Museumsfood for thought

  • Copyright plays a big part in shaping the no shoot policy but here’s an idea, why not ask for permission from artists and copyright holders? This discussion was raised in a recent blog post To Click or Not to click where museum director David Rau put the question to his readers of curators and art bloggers. One particular comment mentioned the non negotiable rules laid out by some travelling exhibits.
  • People won’t buy postcards from the museum shop. Oh please! Hardly anybody buys these cards anymore apart from nostalgia buffs like me and those who still believe email is a fly-by night.
  • Blogging about the exhibition could discourage people from coming — I could blog about this whether I took photos or not.
  • Crowds of cameras will gather around an exhibit – true, but there are guards who can move the crowd on.
  • Photographers can capture the secrets of the exhibitions interior design and space — so can sketching and a notepad.
  • Consider connecting with blogger — The same commenter (“To click or Not to click”) suggested an online media room .

Bloggers – food for thought

  • Acknowledge the artwork and museum in the photo credits. It is time for bloggers to step up and put on a professional face.
  • Post great images and not the family snap shots on your blog. Why discredit a good art exhibit.
  • Flash photography? Don’t go there unless you have explicit permission from the museum. Not even when you think you’re alone.
  • Leave the fanatical blogger psyche at the entry door. Spend some zen time in the moment, with the art and the space and then shoot.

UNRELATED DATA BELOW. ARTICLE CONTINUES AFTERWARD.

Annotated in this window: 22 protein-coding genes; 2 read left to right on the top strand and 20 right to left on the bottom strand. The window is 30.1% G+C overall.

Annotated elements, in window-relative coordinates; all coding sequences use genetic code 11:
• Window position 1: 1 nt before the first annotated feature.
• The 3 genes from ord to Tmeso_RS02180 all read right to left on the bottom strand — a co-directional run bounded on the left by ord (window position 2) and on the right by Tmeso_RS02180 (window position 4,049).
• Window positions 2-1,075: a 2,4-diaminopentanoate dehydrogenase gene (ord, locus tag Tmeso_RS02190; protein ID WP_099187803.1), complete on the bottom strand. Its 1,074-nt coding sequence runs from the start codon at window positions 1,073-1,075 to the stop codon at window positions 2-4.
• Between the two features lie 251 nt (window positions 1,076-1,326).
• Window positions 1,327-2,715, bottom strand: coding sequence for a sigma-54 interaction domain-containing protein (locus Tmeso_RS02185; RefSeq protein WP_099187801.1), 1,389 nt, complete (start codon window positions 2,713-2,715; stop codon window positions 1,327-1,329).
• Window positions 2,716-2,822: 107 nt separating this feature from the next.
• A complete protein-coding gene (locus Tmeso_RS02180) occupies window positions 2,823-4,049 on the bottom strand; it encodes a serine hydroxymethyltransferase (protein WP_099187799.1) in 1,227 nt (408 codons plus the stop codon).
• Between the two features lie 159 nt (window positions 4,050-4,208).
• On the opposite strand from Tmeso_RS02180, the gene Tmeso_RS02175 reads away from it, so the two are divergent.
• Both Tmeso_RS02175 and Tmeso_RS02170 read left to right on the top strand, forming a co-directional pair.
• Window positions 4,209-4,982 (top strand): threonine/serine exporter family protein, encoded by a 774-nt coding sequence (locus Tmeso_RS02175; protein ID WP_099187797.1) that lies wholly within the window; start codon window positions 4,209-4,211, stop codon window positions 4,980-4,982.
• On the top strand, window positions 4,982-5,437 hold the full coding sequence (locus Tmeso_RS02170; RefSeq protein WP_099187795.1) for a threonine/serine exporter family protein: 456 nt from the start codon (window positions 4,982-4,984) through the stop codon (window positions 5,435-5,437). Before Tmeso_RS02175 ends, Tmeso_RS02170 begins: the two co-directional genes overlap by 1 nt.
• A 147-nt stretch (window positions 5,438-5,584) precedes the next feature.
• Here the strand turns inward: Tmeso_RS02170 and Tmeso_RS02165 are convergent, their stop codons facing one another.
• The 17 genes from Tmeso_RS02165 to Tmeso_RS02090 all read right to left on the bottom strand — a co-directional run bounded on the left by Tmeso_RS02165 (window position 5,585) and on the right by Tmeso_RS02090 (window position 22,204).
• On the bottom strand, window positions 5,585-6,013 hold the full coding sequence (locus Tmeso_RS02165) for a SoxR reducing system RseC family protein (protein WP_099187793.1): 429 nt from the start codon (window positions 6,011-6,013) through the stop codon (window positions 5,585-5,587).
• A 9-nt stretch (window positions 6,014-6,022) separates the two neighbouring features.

I’ll keep clicking where I can and continue to mumble dissatisfaction to the ticket seller. Rules are rules yes, but rules are made for reshaping, reviewing, and rewriting.

Untitled and unknown artist -- Te Papa Museum NZ

Caffeinated Traveller

  1. April 14, 2010 7:04 am

    I’ve under the impression that many places will begin charging for photography, which would be a shame. I think in most cases not allowing photography (outside of art galleries) is in the interest of earning more profit.

    • April 14, 2010 9:22 am

      Anil I haven’t heard about the charging policy, although I wouldn’t be surprised. To me that just seems like another way of getting money from the visitor. Not a positive way to interact with bloggers either.

  2. April 14, 2010 11:40 am

    Luckily I can click freely during my hiking trip, neither the critters nor the plant are “allergic” to my camera.

  3. April 14, 2010 11:57 am

    The whole policy annoys me. If you’re allowed to take photos inside the British Museum (they see it as part of their remit to provide open and free access to the world), you should be allowed to take photos anywhere. I support no-flash policies because it can damage old, delicate artifacts (not just paintings but stone and clay and mummies too). However, these days most cameras have high ISO settings that mean the flash is unnecessary. There is no reason beside control freakery that this shouldn’t be allowed.